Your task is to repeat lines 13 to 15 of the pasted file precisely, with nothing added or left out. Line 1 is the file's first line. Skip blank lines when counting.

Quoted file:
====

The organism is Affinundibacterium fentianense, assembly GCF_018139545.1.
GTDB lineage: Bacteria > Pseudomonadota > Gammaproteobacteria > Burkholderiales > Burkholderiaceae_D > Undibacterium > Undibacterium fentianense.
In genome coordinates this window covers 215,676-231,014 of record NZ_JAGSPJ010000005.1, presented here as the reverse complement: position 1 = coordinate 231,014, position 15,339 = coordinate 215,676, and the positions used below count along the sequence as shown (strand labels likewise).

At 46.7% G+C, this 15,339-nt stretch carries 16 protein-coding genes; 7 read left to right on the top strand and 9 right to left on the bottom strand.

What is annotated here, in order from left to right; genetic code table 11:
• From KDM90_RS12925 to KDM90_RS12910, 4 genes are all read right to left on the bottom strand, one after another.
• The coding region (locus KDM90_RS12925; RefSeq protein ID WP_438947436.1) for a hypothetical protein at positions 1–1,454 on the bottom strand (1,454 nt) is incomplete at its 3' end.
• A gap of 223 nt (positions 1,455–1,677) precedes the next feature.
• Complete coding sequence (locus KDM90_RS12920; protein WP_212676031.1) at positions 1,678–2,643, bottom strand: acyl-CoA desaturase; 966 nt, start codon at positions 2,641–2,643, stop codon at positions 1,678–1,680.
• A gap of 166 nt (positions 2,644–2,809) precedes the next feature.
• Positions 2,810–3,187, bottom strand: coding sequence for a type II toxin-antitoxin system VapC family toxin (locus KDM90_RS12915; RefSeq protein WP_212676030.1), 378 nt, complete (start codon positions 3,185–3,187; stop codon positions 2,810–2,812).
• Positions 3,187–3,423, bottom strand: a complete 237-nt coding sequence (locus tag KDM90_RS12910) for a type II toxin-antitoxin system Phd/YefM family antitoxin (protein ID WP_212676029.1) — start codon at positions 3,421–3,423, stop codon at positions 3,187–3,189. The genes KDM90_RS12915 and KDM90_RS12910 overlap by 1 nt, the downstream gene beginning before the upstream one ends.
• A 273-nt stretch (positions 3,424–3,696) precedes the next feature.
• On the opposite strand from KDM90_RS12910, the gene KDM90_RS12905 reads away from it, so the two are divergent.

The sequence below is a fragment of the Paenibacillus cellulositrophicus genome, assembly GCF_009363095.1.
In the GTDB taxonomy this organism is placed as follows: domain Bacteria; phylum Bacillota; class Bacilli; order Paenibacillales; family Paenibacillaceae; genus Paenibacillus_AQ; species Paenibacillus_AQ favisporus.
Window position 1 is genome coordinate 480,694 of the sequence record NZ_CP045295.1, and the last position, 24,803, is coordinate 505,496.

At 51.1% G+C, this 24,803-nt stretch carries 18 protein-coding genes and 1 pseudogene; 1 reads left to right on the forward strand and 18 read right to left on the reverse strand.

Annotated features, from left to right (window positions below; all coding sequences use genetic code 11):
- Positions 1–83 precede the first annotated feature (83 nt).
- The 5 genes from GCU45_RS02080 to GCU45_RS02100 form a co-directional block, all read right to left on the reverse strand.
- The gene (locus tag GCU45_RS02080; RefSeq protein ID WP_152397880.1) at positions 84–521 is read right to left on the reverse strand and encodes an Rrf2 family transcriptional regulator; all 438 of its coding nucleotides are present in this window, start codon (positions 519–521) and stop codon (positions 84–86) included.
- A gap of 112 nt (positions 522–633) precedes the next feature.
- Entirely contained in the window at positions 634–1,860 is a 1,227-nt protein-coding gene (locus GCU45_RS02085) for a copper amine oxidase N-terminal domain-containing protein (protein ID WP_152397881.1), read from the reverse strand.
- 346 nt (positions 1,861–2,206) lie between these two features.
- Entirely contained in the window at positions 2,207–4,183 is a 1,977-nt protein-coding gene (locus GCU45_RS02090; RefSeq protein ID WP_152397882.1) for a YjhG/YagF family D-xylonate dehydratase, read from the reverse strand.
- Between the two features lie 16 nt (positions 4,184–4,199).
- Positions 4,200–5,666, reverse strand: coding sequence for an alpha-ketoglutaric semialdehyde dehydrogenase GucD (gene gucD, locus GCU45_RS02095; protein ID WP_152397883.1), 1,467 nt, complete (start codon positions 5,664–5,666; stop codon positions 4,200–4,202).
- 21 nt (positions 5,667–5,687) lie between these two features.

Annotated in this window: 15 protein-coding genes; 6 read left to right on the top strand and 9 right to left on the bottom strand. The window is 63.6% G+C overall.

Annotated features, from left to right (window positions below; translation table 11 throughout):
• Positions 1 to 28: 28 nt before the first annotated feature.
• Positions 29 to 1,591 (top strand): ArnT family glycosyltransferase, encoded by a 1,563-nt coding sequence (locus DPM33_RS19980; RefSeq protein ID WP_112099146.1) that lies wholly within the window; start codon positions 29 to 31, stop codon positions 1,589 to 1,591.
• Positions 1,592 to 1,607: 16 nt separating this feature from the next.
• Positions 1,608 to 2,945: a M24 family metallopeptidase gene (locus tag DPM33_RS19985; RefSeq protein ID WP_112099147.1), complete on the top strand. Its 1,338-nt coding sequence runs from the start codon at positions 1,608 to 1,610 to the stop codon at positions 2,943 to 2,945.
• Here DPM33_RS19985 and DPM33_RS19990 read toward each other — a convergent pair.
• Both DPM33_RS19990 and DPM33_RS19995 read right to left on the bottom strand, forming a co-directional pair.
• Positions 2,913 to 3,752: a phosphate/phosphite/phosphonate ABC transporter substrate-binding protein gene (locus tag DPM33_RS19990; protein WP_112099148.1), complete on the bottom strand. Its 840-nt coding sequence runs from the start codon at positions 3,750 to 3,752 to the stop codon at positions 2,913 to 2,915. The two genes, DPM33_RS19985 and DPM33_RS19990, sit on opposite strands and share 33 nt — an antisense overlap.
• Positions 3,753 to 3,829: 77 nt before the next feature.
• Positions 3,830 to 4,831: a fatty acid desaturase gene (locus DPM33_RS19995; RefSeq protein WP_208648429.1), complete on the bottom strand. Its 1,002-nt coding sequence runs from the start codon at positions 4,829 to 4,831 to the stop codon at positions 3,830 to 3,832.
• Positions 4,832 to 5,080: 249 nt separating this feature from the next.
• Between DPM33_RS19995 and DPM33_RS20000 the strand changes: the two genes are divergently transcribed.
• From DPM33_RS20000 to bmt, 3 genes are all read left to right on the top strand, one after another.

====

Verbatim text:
• A 273-nt stretch (positions 3,424–3,696) precedes the next feature.
• On the opposite strand from KDM90_RS12910, the gene KDM90_RS12905 reads away from it, so the two are divergent.

The sequence below is a fragment of the Paenibacillus cellulositrophicus genome, assembly GCF_009363095.1.